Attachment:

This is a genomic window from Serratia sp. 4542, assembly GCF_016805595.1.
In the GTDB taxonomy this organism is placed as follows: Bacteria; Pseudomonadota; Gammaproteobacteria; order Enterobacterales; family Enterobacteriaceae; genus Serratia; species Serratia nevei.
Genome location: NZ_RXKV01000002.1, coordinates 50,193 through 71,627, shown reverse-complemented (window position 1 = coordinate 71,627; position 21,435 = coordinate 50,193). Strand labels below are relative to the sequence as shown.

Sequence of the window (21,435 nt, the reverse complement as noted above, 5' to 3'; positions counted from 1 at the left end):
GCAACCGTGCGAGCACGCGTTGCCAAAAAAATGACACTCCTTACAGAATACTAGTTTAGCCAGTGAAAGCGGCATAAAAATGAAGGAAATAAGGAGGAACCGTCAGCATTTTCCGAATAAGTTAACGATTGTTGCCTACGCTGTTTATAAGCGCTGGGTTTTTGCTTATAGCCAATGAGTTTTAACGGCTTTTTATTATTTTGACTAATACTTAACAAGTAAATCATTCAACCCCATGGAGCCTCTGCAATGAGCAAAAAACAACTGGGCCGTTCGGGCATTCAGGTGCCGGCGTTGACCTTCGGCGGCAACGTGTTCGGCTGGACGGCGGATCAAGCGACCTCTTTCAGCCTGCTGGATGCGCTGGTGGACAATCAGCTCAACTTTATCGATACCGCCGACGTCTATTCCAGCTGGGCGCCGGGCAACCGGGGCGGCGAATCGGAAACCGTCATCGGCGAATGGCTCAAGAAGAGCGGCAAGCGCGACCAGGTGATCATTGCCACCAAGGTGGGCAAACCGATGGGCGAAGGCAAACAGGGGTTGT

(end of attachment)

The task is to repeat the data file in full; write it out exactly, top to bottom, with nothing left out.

This is a genomic window from Serratia sp. 4542, assembly GCF_016805595.1.
In the GTDB taxonomy this organism is placed as follows: Bacteria; Pseudomonadota; Gammaproteobacteria; order Enterobacterales; family Enterobacteriaceae; genus Serratia; species Serratia nevei.
Genome location: NZ_RXKV01000002.1, coordinates 50,193 through 71,627, shown reverse-complemented (window position 1 = coordinate 71,627; position 21,435 = coordinate 50,193). Strand labels below are relative to the sequence as shown.

Sequence of the window (21,435 nt, the reverse complement as noted above, 5' to 3'; positions counted from 1 at the left end):
GCAACCGTGCGAGCACGCGTTGCCAAAAAAATGACACTCCTTACAGAATACTAGTTTAGCCAGTGAAAGCGGCATAAAAATGAAGGAAATAAGGAGGAACCGTCAGCATTTTCCGAATAAGTTAACGATTGTTGCCTACGCTGTTTATAAGCGCTGGGTTTTTGCTTATAGCCAATGAGTTTTAACGGCTTTTTATTATTTTGACTAATACTTAACAAGTAAATCATTCAACCCCATGGAGCCTCTGCAATGAGCAAAAAACAACTGGGCCGTTCGGGCATTCAGGTGCCGGCGTTGACCTTCGGCGGCAACGTGTTCGGCTGGACGGCGGATCAAGCGACCTCTTTCAGCCTGCTGGATGCGCTGGTGGACAATCAGCTCAACTTTATCGATACCGCCGACGTCTATTCCAGCTGGGCGCCGGGCAACCGGGGCGGCGAATCGGAAACCGTCATCGGCGAATGGCTCAAGAAGAGCGGCAAGCGCGACCAGGTGATCATTGCCACCAAGGTGGGCAAACCGATGGGCGAAGGCAAACAGGGGTTGT